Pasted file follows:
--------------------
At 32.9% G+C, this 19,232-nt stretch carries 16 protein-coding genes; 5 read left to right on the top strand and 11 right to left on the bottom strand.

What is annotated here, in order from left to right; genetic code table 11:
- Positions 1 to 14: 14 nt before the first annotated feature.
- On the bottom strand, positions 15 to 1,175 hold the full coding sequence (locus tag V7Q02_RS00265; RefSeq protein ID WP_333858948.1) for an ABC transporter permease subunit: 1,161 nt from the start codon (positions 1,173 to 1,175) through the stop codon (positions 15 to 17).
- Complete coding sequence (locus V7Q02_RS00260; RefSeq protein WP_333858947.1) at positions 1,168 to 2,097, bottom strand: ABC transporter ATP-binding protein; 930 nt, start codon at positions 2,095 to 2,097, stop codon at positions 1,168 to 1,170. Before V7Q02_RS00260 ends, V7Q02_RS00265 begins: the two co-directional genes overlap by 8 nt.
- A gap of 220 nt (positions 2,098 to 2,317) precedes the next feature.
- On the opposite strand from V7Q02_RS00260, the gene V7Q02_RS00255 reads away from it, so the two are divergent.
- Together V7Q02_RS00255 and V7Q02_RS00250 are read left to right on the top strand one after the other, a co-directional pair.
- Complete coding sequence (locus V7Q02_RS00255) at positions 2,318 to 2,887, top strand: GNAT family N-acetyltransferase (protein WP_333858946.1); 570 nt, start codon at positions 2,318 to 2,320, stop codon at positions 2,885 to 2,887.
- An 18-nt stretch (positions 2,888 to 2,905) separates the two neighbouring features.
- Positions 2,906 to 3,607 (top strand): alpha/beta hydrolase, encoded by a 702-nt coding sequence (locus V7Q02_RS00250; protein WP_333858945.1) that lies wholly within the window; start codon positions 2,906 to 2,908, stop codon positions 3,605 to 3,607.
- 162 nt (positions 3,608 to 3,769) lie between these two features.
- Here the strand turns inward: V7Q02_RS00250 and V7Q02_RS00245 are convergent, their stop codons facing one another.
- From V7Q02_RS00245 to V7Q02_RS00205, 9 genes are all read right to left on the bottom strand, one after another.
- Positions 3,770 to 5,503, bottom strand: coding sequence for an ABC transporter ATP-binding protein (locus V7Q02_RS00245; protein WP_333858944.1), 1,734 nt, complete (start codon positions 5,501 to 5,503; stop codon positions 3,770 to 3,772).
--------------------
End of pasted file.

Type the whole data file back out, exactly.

At 32.9% G+C, this 19,232-nt stretch carries 16 protein-coding genes; 5 read left to right on the top strand and 11 right to left on the bottom strand.

What is annotated here, in order from left to right; genetic code table 11:
- Positions 1 to 14: 14 nt before the first annotated feature.
- On the bottom strand, positions 15 to 1,175 hold the full coding sequence (locus tag V7Q02_RS00265; RefSeq protein ID WP_333858948.1) for an ABC transporter permease subunit: 1,161 nt from the start codon (positions 1,173 to 1,175) through the stop codon (positions 15 to 17).
- Complete coding sequence (locus V7Q02_RS00260; RefSeq protein WP_333858947.1) at positions 1,168 to 2,097, bottom strand: ABC transporter ATP-binding protein; 930 nt, start codon at positions 2,095 to 2,097, stop codon at positions 1,168 to 1,170. Before V7Q02_RS00260 ends, V7Q02_RS00265 begins: the two co-directional genes overlap by 8 nt.
- A gap of 220 nt (positions 2,098 to 2,317) precedes the next feature.
- On the opposite strand from V7Q02_RS00260, the gene V7Q02_RS00255 reads away from it, so the two are divergent.
- Together V7Q02_RS00255 and V7Q02_RS00250 are read left to right on the top strand one after the other, a co-directional pair.
- Complete coding sequence (locus V7Q02_RS00255) at positions 2,318 to 2,887, top strand: GNAT family N-acetyltransferase (protein WP_333858946.1); 570 nt, start codon at positions 2,318 to 2,320, stop codon at positions 2,885 to 2,887.
- An 18-nt stretch (positions 2,888 to 2,905) separates the two neighbouring features.
- Positions 2,906 to 3,607 (top strand): alpha/beta hydrolase, encoded by a 702-nt coding sequence (locus V7Q02_RS00250; protein WP_333858945.1) that lies wholly within the window; start codon positions 2,906 to 2,908, stop codon positions 3,605 to 3,607.
- 162 nt (positions 3,608 to 3,769) lie between these two features.
- Here the strand turns inward: V7Q02_RS00250 and V7Q02_RS00245 are convergent, their stop codons facing one another.
- From V7Q02_RS00245 to V7Q02_RS00205, 9 genes are all read right to left on the bottom strand, one after another.
- Positions 3,770 to 5,503, bottom strand: coding sequence for an ABC transporter ATP-binding protein (locus V7Q02_RS00245; protein WP_333858944.1), 1,734 nt, complete (start codon positions 5,501 to 5,503; stop codon positions 3,770 to 3,772).